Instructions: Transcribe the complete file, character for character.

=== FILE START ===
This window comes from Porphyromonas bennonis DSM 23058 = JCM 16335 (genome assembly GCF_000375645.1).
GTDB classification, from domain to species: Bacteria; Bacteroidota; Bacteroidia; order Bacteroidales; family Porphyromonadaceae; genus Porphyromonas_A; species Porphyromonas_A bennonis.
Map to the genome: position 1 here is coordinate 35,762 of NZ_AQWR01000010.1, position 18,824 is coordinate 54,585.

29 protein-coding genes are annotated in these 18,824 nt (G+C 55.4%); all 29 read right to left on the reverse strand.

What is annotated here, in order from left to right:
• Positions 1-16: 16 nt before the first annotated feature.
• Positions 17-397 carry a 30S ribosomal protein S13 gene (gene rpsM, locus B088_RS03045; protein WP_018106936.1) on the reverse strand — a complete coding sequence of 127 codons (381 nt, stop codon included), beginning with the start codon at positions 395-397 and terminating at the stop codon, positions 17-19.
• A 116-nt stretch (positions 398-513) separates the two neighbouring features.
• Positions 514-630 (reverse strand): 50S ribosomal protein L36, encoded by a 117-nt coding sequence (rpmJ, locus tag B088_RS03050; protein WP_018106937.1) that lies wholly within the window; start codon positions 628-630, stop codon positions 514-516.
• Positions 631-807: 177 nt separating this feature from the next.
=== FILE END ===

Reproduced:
This window comes from Porphyromonas bennonis DSM 23058 = JCM 16335 (genome assembly GCF_000375645.1).
GTDB classification, from domain to species: Bacteria; Bacteroidota; Bacteroidia; order Bacteroidales; family Porphyromonadaceae; genus Porphyromonas_A; species Porphyromonas_A bennonis.
Map to the genome: position 1 here is coordinate 35,762 of NZ_AQWR01000010.1, position 18,824 is coordinate 54,585.

29 protein-coding genes are annotated in these 18,824 nt (G+C 55.4%); all 29 read right to left on the reverse strand.

What is annotated here, in order from left to right:
• Positions 1-16: 16 nt before the first annotated feature.
• Positions 17-397 carry a 30S ribosomal protein S13 gene (gene rpsM, locus B088_RS03045; protein WP_018106936.1) on the reverse strand — a complete coding sequence of 127 codons (381 nt, stop codon included), beginning with the start codon at positions 395-397 and terminating at the stop codon, positions 17-19.
• A 116-nt stretch (positions 398-513) separates the two neighbouring features.
• Positions 514-630 (reverse strand): 50S ribosomal protein L36, encoded by a 117-nt coding sequence (rpmJ, locus tag B088_RS03050; protein WP_018106937.1) that lies wholly within the window; start codon positions 628-630, stop codon positions 514-516.
• Positions 631-807: 177 nt separating this feature from the next.